This is the third part in the 2D racing game tutorial for beginners. In previous posts we setup the scene and created the enemy cars and roadblocks. Before going into this one, let me explain how this game is going to work. This is a top down racing game, the ideal thing would be to move the car upwards and the camera will follow the player car. But, we are not going to do that. Instead of moving the car and the camera, we will scroll the bg down – player car and the camera will be static. There are some scripting sections from now on and I expect you to have a basic understanding of Godot scripting. If you don’t know that, the official website provides some excellent tutorials in gdscript.
First, open the Player scene and set the Player RigidBody mode to Kinematic mode.
Then right click on the Player node and click on ‘Add Script’. Yeah, we are starting scripting.
It will show a popup box asking the name and path to save the script. Godot recommends the path to save as ‘res://packed/player/Player.gd’. Save it.
The scripting window will open, we can delete all the commented lines. The player car has to have a speed variable, by which we will scroll the bg. So declare a new speed variable. The code looks like this.
var speed = 0
The first line says we are extending the RigidBody2D. It is true because the Player node is a RigidBody2D node type. The speed variable is declared on line 2. The function ‘_ready’ is called internally by Godot, when this node is added to the scene. So we can usually initialise properties here. We don’t have anything to put there for now but Godot won’t allow an empty function. A ‘func’ statement expects its body to be indented. If nothing is there like in the code shown below(line 1), Godot will throw an error.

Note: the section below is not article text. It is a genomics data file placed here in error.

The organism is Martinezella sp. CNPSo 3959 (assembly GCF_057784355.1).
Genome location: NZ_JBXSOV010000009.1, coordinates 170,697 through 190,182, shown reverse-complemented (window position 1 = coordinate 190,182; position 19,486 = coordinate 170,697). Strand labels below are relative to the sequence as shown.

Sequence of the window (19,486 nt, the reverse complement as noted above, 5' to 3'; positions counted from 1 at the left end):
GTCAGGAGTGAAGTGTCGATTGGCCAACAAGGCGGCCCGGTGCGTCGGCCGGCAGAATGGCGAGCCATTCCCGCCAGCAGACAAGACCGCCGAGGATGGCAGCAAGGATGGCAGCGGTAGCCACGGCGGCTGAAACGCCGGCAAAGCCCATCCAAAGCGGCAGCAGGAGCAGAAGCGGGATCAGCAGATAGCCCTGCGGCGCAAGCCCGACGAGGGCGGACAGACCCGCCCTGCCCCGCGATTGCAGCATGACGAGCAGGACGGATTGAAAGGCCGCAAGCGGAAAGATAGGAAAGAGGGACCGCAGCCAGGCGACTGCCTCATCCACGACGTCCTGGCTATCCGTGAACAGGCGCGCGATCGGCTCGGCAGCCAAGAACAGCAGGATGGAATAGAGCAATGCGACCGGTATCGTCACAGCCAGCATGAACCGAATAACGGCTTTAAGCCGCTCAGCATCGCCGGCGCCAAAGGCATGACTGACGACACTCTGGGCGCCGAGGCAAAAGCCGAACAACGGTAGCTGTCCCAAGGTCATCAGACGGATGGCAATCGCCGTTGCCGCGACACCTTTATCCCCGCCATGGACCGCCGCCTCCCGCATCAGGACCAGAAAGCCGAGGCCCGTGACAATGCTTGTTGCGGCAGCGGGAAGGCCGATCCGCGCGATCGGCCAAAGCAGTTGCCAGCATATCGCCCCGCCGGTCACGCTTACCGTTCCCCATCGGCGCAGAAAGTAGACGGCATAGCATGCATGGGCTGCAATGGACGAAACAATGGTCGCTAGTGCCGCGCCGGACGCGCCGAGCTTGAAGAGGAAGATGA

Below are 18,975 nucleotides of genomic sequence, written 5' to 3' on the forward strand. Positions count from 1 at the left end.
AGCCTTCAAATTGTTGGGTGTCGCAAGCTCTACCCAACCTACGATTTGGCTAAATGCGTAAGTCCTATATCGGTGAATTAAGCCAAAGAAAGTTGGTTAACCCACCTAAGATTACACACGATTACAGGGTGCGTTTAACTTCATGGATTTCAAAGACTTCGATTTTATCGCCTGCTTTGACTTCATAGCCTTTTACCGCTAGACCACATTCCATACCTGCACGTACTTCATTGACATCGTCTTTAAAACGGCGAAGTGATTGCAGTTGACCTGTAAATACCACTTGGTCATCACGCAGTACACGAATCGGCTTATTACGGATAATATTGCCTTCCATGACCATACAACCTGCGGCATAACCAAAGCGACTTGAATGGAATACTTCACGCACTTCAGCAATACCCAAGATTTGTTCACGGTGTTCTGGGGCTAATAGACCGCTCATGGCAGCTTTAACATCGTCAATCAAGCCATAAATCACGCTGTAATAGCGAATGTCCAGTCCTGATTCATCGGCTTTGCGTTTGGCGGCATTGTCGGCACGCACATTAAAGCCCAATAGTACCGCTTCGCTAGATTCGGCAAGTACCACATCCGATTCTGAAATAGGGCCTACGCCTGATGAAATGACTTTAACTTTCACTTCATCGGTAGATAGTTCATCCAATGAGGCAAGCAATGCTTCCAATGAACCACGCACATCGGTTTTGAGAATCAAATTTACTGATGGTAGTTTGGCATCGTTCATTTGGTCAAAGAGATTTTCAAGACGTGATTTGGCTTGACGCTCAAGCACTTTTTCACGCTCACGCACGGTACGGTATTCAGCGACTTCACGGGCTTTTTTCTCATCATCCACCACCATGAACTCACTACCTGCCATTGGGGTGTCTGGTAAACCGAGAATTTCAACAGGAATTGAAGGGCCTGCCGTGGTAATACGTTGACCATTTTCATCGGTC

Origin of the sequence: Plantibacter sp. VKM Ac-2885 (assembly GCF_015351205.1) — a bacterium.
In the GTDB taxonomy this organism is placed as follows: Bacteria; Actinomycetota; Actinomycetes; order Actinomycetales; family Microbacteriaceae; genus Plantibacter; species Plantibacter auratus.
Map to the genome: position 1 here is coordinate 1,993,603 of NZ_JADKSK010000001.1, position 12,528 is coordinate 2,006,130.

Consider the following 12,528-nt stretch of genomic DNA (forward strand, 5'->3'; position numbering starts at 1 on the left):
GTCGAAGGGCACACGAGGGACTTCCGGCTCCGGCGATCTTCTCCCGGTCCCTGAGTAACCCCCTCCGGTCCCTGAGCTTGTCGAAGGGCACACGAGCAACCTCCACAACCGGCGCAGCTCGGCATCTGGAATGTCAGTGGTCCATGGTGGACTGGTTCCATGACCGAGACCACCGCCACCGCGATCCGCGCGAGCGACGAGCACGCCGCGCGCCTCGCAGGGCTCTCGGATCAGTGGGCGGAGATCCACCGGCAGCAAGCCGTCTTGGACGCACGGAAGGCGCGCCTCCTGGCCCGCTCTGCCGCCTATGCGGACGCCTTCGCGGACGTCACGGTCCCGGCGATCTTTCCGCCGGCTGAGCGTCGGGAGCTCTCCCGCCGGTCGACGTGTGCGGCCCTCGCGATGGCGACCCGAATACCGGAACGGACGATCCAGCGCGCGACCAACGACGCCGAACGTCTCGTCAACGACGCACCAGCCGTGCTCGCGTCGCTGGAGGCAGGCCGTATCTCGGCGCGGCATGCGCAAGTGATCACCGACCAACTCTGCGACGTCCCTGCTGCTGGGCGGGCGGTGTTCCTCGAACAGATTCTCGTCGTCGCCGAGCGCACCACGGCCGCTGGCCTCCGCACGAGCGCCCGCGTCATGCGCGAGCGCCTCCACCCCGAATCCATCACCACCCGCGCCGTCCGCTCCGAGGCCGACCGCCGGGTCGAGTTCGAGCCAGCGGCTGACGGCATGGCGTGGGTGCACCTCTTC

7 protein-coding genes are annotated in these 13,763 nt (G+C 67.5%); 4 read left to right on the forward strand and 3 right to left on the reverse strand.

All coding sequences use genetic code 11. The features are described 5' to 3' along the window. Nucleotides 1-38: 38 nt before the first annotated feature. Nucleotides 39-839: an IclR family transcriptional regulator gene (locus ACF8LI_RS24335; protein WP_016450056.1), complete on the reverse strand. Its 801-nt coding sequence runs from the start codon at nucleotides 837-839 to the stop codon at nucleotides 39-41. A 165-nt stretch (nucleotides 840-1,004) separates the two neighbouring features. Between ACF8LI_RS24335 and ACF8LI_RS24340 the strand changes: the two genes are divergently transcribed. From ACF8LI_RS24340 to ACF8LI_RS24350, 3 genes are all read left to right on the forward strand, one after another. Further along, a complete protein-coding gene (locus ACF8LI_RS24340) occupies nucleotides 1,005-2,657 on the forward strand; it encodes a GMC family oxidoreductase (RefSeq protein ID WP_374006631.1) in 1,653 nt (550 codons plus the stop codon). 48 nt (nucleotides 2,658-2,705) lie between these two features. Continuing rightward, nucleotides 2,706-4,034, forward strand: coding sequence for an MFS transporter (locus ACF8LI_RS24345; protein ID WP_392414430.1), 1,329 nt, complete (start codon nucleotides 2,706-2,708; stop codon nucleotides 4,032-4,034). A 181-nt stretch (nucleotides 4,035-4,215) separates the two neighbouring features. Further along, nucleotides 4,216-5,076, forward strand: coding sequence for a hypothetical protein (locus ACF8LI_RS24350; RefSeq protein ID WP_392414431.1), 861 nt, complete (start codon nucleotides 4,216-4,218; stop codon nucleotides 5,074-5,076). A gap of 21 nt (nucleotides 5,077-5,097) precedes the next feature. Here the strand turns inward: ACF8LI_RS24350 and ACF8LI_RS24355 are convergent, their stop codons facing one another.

var somevar = 6
A ‘pass’ statement is a placeholder which doesn’t do anything. So we add ‘pass’ statement to empty methods thus keeping the indentation and syntax correct.
Scrolling the bg
We are going to scroll the bg texture down according to the speed of the player. Yes, we are not moving the bg down, instead we scroll the bg texture down. For that, we need to enable the Region and set the region rect in the inspector first.
What this does is Godot will use the region specified properties as the texture for the sprite. This will make the scrolling easy for us because changing the region rect ‘y’ value will scroll the texture vertically. Remember, we already enabled the road texture repeat flag in the first part of this tutorial. So theoretically, if we change the y value, the texture will be repeated on the other side. But the repeat won’t work, we will solve this later. Just try it, change the x and y values of the rect and see how the texture is shown in the scene view.
Now add a script to the bg node in the game scene and save it as ‘res://scripts/bgscroll.gd’. We need to create the scripts folder by the way.
Add this code to the bg script.
onready var player = get_node("../Player")
var _ypos = 0
_ypos -= player.speed * delta